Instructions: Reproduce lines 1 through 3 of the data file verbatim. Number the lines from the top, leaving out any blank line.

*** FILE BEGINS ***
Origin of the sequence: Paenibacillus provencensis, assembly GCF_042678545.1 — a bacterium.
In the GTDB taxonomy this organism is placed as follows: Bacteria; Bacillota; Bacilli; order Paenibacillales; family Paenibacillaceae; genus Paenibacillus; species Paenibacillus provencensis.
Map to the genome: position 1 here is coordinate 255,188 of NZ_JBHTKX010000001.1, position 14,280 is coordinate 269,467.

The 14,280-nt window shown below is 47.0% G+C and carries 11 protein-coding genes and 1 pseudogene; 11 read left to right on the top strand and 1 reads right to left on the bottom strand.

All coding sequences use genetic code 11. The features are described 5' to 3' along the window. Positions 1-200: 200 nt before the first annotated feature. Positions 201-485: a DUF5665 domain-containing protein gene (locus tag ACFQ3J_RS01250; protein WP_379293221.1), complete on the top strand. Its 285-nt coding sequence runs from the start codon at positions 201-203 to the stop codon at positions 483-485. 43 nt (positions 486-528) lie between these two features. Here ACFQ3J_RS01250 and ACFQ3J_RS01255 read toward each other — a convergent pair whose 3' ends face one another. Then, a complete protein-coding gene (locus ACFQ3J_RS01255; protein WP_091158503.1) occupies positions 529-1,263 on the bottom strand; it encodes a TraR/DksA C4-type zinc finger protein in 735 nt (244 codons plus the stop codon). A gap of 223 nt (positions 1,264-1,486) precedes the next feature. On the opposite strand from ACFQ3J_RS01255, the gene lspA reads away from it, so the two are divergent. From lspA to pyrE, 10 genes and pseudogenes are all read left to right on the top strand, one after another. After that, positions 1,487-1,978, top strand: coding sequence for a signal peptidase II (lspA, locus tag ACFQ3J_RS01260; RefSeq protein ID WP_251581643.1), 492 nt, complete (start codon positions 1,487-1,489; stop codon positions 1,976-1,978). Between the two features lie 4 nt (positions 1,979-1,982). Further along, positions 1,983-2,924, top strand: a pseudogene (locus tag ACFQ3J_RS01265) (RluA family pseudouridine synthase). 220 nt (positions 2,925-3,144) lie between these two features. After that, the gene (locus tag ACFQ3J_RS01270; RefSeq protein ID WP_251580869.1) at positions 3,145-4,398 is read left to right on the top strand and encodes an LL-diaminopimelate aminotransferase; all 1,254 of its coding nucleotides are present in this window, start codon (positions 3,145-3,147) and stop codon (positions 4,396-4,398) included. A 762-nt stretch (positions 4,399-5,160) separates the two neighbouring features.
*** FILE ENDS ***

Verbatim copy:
Origin of the sequence: Paenibacillus provencensis, assembly GCF_042678545.1 — a bacterium.
In the GTDB taxonomy this organism is placed as follows: Bacteria; Bacillota; Bacilli; order Paenibacillales; family Paenibacillaceae; genus Paenibacillus; species Paenibacillus provencensis.
Map to the genome: position 1 here is coordinate 255,188 of NZ_JBHTKX010000001.1, position 14,280 is coordinate 269,467.